Blind-Sided by Amazon
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I am the Publisher of Gauntlet Press, a specialty firm that publishes signed limited editions of classic titles (Ray Bradbury’s Something Wicked This Way Comes and Star Caravan, Richard Matheson’s Somewhere in Time, to name just three) and the works of contemporary authors (F. Paul Wilson, Poppy Z. Brite, Peter Straub, etc.). We publish six signed limiteds per year and sell our books to individuals through our Web site and mailing list, specialty dealers and Amazon.com. That is, until last week.
In the past, several months prior to a new title’s publication, I would go to the publishers page on Amazon.com and fill out a form to list our title as a Special Order. I would also forward a .jpg of the cover art. Once the book was listed (within a week), I could provide additional information (publisher’s comments, reviews, interviews, and author’s comments). I decided what discount would be available. Amazon.com paid for shipping. Orders came directly to me. Once the title became available, I would ship the very next day.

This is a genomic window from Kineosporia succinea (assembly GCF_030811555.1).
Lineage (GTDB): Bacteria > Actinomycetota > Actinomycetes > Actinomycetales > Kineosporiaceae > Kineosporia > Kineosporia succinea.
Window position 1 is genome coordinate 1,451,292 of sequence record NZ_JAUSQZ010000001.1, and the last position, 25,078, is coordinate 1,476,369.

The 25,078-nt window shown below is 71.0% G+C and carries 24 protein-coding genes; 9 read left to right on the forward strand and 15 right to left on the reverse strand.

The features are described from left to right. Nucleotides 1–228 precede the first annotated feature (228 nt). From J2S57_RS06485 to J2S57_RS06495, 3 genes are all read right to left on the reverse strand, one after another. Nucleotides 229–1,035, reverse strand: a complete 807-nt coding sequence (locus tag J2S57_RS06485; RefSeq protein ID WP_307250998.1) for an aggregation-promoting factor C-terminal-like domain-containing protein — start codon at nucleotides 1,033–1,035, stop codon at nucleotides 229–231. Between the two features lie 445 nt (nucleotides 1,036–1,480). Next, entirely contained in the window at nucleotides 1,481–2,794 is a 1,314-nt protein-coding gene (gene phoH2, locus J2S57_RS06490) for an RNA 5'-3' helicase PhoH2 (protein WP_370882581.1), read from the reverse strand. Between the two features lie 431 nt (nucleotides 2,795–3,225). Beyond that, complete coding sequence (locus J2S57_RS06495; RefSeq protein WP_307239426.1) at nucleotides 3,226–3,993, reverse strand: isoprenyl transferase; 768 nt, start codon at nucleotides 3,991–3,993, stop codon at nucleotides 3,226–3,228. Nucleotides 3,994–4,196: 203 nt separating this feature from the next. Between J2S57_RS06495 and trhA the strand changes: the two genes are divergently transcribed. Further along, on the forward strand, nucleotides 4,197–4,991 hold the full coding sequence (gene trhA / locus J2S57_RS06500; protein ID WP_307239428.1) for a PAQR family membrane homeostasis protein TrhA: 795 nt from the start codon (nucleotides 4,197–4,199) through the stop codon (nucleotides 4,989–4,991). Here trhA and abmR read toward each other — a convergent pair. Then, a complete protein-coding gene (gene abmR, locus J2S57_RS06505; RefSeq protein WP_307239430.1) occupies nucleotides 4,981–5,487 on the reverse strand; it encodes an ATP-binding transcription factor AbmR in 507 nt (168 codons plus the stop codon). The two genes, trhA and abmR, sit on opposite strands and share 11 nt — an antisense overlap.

Aside from exposing the book to the world (we’ve received e-mails from Poland, Israel, Japan, and Australia regarding books of ours purchased on Amazon.com), a major benefit was getting paid up front. With the purchase order was Amazon.com’s credit card number, which I could run through immediately. Payment was instantaneous. No paperwork. No waiting 30, 60, or 90 days for payment. It seemed almost too good to be true.
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